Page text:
Pieter Coecke van Aelst (Netherlandish, 1502–1550)
Published in Moeurs et fachons des Turks (Customs and Fashions of the Turks), 1553
Woodcut, single sheet from a frieze printed on ten sheets
13 7/8 x 34 3/8 in. (35.1 x 87.2 cm)
Harris Brisbane Dick Fund, 1928 (28.85.7a)
Before the panorama of the city of Constantinople, a lengthy procession is depicted winding its way toward the minareted Fatih ("Conqueror") Mosque on the left horizon. It houses the tomb of Sultan Mehmed II, the Ottoman conqueror of Constantinople. Most significant among the riders who file past the Hippodrome is Sultan Süleyman the Magnificent (ca. 14941566), shown in strict profile on the right. This image is part of an extensive frieze composed of seven scenes and measuring about fifteen feet in length created by the Netherlandish artist Pieter Coecke van Aelst. The naturalistic rendering of the customs and scenes of foreign people before an expansive city view was unprecedented in Netherlandish art at the time. It has served scholars as valuable testimony to the appearance not only of Ottoman architecture but also of the major monuments of Constantine's city following its fall in 1453. The buildings around the Hippodrome have been condensed and slightly rearranged to fit the image, but many are identifiable. Among the monuments of Byzantium is the Church of Hagia Sophia on the right horizon; it is visible just to the left of the Egyptian obelisk erected in the Hippodrome by Theodosius (r. 37995). The column with the twisted serpents erected by Constantine (r. 30637) is on the right just behind the sultan. The large tower to the left of Hagia Sophia may be the Galata Tower constructed by the Genoese.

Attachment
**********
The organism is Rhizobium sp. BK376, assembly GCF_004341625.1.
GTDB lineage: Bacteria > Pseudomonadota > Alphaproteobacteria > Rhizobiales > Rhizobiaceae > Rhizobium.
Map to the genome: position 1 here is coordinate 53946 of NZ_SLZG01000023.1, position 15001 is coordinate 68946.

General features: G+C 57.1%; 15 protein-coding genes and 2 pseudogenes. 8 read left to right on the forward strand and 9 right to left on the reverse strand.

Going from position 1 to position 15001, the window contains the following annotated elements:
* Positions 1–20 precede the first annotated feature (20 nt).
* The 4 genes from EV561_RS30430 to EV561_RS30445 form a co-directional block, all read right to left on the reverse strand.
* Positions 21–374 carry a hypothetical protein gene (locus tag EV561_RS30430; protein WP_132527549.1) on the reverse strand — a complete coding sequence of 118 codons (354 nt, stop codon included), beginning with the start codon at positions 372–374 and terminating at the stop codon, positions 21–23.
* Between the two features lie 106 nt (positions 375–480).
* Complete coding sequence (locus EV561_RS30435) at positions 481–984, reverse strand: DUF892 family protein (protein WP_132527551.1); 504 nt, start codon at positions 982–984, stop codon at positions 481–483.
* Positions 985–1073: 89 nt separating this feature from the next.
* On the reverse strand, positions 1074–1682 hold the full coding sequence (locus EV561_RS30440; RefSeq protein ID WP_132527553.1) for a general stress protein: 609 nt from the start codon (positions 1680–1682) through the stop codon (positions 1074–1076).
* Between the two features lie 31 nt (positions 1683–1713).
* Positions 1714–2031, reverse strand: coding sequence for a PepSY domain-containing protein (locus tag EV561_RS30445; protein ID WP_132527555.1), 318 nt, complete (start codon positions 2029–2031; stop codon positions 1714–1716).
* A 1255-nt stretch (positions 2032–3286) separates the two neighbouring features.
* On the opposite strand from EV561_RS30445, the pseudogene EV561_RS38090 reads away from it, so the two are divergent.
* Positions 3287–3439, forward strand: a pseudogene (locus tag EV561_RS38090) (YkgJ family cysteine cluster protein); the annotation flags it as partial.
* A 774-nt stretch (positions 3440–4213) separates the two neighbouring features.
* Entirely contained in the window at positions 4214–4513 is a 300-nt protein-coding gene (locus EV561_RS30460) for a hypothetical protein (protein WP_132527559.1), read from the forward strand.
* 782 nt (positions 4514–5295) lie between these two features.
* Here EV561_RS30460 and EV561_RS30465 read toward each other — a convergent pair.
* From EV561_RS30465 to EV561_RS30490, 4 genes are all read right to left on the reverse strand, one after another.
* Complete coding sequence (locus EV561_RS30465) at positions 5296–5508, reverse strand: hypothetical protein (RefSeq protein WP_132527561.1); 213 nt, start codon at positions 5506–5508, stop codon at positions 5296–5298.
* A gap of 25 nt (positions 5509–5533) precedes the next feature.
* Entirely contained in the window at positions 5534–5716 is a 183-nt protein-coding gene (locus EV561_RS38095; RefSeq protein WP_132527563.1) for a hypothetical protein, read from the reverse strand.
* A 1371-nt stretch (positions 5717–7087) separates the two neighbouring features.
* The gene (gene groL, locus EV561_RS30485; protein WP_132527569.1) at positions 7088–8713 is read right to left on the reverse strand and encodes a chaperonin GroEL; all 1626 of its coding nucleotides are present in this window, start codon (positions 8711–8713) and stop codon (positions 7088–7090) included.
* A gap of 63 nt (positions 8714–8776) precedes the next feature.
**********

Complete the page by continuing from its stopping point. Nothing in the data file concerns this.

Coecke traveled to Constantinople in 1533; he appears to have been part of an expedition sent by the Brussels-based Dermoyen firm to negotiate a sale of tapestries to the sultan. The firm may have been hoping that Süleyman, wanting to rival Western monarchs, would commission a set of tapestries glorifying his reign, possibly based on the designs rendered in this frieze. The tapestry commission appears never to have materialized. Coecke's widow published the woodcut frieze twenty years after her husband executed the designs created during or soon after his journey to Constantinople.